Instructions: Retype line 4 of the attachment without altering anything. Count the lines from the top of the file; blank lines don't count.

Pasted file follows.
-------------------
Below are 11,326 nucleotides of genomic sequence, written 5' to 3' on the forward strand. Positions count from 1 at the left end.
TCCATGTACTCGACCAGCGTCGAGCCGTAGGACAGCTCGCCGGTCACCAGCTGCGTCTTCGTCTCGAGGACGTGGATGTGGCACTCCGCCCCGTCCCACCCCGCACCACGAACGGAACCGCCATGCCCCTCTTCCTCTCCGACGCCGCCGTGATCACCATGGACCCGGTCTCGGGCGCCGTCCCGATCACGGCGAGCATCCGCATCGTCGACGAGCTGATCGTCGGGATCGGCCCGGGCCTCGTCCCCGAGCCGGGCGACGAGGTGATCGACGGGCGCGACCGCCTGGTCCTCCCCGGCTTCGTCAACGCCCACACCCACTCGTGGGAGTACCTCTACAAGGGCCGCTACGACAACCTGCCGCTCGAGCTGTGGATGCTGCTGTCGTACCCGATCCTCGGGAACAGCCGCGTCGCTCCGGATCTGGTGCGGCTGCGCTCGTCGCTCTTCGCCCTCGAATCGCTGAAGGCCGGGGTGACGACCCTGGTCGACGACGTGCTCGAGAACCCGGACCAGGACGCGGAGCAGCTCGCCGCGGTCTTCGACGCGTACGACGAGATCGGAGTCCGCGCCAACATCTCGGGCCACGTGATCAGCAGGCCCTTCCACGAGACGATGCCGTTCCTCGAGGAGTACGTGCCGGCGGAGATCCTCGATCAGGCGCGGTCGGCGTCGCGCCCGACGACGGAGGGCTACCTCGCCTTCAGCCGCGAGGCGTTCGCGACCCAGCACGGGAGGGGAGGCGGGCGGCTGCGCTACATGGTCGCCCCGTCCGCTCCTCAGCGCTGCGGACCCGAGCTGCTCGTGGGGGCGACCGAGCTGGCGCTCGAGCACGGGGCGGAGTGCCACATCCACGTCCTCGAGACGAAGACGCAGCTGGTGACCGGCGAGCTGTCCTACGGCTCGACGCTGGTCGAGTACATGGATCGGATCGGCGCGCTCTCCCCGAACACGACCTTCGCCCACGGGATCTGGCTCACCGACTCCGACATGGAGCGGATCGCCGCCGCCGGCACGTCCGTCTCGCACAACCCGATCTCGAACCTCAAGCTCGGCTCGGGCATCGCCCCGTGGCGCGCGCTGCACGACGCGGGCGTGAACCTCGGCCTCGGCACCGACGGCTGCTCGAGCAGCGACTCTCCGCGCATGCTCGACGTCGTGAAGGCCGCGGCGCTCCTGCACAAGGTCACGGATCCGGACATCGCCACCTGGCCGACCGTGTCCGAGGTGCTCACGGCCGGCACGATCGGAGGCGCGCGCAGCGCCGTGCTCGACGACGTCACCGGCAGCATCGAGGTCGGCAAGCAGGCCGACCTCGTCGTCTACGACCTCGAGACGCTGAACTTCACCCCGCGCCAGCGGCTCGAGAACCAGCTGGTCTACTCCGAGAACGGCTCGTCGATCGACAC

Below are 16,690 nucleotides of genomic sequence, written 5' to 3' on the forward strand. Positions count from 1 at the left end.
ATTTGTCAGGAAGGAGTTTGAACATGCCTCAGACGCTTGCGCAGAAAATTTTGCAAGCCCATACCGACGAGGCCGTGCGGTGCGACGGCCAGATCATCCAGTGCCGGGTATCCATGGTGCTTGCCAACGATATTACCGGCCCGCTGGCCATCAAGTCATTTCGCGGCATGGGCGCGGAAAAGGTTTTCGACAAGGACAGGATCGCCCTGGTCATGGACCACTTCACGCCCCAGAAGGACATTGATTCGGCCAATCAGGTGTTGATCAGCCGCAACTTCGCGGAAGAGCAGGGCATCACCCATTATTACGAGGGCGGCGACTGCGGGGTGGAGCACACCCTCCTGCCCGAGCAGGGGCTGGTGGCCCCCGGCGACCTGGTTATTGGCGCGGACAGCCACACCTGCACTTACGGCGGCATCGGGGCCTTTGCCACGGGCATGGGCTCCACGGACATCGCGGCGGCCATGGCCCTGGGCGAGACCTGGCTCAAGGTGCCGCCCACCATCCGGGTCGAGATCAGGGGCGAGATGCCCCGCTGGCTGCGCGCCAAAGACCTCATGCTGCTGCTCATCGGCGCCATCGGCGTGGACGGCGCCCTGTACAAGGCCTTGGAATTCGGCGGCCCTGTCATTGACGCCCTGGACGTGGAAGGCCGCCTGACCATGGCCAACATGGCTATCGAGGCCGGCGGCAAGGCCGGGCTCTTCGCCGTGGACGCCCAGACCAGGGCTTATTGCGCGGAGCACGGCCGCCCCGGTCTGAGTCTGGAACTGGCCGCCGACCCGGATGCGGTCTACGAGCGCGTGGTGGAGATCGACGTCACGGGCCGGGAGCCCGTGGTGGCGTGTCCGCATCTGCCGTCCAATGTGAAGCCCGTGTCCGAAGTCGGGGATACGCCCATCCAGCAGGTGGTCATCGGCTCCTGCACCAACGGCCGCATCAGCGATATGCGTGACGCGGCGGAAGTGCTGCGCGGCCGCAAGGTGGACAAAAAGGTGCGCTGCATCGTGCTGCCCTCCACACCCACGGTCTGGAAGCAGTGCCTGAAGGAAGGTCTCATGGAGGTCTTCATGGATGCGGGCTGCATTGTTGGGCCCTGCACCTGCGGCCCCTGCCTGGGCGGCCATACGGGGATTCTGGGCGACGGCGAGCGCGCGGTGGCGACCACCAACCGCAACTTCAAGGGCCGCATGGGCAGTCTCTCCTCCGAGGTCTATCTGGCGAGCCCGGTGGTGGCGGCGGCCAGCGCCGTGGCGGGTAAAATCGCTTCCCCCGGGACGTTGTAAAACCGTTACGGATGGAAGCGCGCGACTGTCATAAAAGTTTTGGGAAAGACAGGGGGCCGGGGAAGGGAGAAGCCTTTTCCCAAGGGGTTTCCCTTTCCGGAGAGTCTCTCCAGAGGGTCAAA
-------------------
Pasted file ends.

ATTTGTCAGGAAGGAGTTTGAACATGCCTCAGACGCTTGCGCAGAAAATTTTGCAAGCCCATACCGACGAGGCCGTGCGGTGCGACGGCCAGATCATCCAGTGCCGGGTATCCATGGTGCTTGCCAACGATATTACCGGCCCGCTGGCCATCAAGTCATTTCGCGGCATGGGCGCGGAAAAGGTTTTCGACAAGGACAGGATCGCCCTGGTCATGGACCACTTCACGCCCCAGAAGGACATTGATTCGGCCAATCAGGTGTTGATCAGCCGCAACTTCGCGGAAGAGCAGGGCATCACCCATTATTACGAGGGCGGCGACTGCGGGGTGGAGCACACCCTCCTGCCCGAGCAGGGGCTGGTGGCCCCCGGCGACCTGGTTATTGGCGCGGACAGCCACACCTGCACTTACGGCGGCATCGGGGCCTTTGCCACGGGCATGGGCTCCACGGACATCGCGGCGGCCATGGCCCTGGGCGAGACCTGGCTCAAGGTGCCGCCCACCATCCGGGTCGAGATCAGGGGCGAGATGCCCCGCTGGCTGCGCGCCAAAGACCTCATGCTGCTGCTCATCGGCGCCATCGGCGTGGACGGCGCCCTGTACAAGGCCTTGGAATTCGGCGGCCCTGTCATTGACGCCCTGGACGTGGAAGGCCGCCTGACCATGGCCAACATGGCTATCGAGGCCGGCGGCAAGGCCGGGCTCTTCGCCGTGGACGCCCAGACCAGGGCTTATTGCGCGGAGCACGGCCGCCCCGGTCTGAGTCTGGAACTGGCCGCCGACCCGGATGCGGTCTACGAGCGCGTGGTGGAGATCGACGTCACGGGCCGGGAGCCCGTGGTGGCGTGTCCGCATCTGCCGTCCAATGTGAAGCCCGTGTCCGAAGTCGGGGATACGCCCATCCAGCAGGTGGTCATCGGCTCCTGCACCAACGGCCGCATCAGCGATATGCGTGACGCGGCGGAAGTGCTGCGCGGCCGCAAGGTGGACAAAAAGGTGCGCTGCATCGTGCTGCCCTCCACACCCACGGTCTGGAAGCAGTGCCTGAAGGAAGGTCTCATGGAGGTCTTCATGGATGCGGGCTGCATTGTTGGGCCCTGCACCTGCGGCCCCTGCCTGGGCGGCCATACGGGGATTCTGGGCGACGGCGAGCGCGCGGTGGCGACCACCAACCGCAACTTCAAGGGCCGCATGGGCAGTCTCTCCTCCGAGGTCTATCTGGCGAGCCCGGTGGTGGCGGCGGCCAGCGCCGTGGCGGGTAAAATCGCTTCCCCCGGGACGTTGTAAAACCGTTACGGATGGAAGCGCGCGACTGTCATAAAAGTTTTGGGAAAGACAGGGGGCCGGGGAAGGGAGAAGCCTTTTCCCAAGGGGTTTCCCTTTCCGGAGAGTCTCTCCAGAGGGTCAAA